Pennsylvania motorists may not be aware of the high cost of driving while fatigued, but it is estimated that fatigue is a factor in at least 7,500 deadly accidents annually. Driving while drowsy may be as dangerous as driving drunk, and both causes may lead to more severe accidents. A truck driver’s fatigue after being awake for 28 hours is in part believed to be responsible for the 2014 accident in which comedian Tracy Morgan was injured and one man was killed.
However, more vehicle manufacturers are adding technology to their cars that can make driving safer. Forward-collision warning systems alert drivers when an object is ahead of them. Other apps and devices exist to gauge whether a driver is becoming drowsy based on behavior or data entered by the driver. For example, the frequency of a driver’s handling of the steering wheel can be measured as can the driver’s nodding ahead. Other devices make estimates based on how much sleep the driver has had and other factors such as age and weight. These devices may alert the driver through sounds or flashing lights.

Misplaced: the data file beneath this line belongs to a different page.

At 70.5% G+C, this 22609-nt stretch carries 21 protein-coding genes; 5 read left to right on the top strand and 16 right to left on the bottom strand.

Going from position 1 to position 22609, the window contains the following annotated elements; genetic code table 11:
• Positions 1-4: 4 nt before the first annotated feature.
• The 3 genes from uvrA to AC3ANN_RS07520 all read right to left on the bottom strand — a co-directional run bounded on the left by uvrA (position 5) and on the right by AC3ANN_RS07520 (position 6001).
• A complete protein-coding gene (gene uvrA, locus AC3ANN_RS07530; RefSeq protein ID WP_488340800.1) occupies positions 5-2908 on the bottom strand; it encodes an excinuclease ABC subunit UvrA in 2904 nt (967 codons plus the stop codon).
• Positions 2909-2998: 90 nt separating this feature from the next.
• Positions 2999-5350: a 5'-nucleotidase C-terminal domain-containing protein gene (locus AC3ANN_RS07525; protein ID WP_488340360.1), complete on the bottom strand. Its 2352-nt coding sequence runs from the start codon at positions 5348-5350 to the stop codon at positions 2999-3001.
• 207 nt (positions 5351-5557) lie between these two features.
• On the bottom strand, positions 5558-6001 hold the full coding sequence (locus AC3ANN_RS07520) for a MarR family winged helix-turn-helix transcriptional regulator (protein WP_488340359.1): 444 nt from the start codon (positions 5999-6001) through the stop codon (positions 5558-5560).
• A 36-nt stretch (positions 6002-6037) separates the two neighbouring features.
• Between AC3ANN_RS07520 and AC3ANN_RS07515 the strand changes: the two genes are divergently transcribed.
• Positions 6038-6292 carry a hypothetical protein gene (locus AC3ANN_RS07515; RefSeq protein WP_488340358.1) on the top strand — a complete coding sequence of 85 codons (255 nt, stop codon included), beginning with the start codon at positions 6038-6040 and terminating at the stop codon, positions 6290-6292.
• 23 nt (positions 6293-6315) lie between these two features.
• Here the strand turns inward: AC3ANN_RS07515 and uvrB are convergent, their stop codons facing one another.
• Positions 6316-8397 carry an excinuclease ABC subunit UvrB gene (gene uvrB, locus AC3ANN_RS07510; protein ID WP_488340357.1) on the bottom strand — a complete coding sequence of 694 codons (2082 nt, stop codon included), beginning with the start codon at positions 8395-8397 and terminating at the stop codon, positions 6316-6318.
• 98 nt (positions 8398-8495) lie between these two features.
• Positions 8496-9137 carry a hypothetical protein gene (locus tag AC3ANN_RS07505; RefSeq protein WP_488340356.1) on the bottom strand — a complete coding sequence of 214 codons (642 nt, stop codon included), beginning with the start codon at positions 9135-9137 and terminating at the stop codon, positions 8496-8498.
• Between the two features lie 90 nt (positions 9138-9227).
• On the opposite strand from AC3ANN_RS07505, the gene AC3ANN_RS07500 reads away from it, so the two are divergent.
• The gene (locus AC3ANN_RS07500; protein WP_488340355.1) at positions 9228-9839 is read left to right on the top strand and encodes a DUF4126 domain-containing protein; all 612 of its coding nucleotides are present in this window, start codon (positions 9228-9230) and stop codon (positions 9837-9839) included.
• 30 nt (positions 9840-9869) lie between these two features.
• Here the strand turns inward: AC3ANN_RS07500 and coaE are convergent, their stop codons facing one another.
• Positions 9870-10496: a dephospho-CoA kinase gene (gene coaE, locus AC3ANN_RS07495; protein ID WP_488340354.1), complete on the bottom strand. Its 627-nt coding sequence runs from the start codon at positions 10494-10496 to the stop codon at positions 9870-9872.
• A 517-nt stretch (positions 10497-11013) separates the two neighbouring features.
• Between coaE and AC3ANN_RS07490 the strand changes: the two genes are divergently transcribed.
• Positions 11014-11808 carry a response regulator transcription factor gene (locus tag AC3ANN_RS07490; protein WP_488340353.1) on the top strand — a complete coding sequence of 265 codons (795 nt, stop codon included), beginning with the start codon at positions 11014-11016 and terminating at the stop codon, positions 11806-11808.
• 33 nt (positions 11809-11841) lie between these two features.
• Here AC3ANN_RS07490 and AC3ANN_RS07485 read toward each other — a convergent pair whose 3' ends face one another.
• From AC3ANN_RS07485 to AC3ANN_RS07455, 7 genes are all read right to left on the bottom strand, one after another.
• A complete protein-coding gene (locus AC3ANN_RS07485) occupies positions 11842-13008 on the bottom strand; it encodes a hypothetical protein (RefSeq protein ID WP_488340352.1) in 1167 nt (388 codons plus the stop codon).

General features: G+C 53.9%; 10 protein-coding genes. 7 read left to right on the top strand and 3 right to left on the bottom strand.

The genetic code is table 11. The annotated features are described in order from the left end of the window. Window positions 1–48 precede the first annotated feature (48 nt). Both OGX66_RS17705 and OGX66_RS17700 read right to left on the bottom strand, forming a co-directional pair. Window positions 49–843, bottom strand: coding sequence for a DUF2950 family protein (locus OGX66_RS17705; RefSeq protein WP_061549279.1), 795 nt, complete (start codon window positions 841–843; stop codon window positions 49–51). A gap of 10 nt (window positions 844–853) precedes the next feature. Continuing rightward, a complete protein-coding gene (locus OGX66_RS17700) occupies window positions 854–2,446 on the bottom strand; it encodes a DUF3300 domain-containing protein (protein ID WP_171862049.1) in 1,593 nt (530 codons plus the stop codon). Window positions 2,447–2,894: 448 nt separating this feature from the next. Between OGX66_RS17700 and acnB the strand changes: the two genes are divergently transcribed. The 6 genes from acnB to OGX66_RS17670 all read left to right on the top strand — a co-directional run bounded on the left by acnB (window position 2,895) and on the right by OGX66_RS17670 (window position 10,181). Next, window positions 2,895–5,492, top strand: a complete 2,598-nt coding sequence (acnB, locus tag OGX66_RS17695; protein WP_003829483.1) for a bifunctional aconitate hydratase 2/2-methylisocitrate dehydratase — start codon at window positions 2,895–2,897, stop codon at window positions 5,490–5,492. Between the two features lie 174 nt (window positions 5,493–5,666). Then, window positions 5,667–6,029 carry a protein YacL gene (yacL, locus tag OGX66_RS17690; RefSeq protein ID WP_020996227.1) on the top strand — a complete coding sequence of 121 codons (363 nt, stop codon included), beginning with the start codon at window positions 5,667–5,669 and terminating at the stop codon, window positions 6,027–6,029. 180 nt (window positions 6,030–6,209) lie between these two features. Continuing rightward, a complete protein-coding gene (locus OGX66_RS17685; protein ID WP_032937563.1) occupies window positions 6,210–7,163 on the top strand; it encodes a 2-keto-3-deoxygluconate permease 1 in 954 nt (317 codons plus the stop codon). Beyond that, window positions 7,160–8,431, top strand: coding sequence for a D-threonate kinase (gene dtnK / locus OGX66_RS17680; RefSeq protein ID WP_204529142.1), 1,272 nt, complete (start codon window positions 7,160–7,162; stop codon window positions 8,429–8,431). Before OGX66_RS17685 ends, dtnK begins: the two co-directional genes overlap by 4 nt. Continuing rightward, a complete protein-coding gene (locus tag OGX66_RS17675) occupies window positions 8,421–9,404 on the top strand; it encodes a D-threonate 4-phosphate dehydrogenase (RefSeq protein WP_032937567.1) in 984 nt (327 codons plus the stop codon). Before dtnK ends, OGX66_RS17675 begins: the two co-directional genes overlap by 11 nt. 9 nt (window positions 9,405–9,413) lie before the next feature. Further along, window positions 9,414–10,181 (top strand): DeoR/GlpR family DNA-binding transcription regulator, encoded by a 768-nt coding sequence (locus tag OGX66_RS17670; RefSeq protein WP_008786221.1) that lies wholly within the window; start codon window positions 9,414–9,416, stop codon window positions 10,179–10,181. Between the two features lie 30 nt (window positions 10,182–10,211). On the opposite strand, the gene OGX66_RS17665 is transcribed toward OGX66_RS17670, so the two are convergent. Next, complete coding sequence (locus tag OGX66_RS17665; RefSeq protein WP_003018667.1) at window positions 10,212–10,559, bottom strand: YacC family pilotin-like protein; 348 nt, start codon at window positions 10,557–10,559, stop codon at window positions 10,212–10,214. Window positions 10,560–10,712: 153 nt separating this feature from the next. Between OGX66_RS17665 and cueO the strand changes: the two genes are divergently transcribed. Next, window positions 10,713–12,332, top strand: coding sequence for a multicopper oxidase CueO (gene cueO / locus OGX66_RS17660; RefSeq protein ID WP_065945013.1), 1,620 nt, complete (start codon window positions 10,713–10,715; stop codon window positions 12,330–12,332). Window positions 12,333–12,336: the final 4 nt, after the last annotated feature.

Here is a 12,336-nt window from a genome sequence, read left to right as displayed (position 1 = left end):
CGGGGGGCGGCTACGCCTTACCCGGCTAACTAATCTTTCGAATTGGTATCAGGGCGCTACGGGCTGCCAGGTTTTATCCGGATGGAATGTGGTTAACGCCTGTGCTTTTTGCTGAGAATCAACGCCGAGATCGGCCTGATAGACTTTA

Accidents involving fatigue are more likely to happen at night and on high-speed roads like interstates. People who snore, who fall asleep during the day and who sleep fewer than six hours nightly may be more likely to have these accidents.
Workers may be injured on the job as a result of drowsy driving, and they may be eligible to file a claim for workers’ compensation benefits. This may be the case regardless of who is at fault. However, in some cases, people hesitate to file because they think they are not eligible or fear retaliation. An attorney who has experience with these matters can explain the process to a worker who has been injured in an accident caused by a sleep-deprived driver.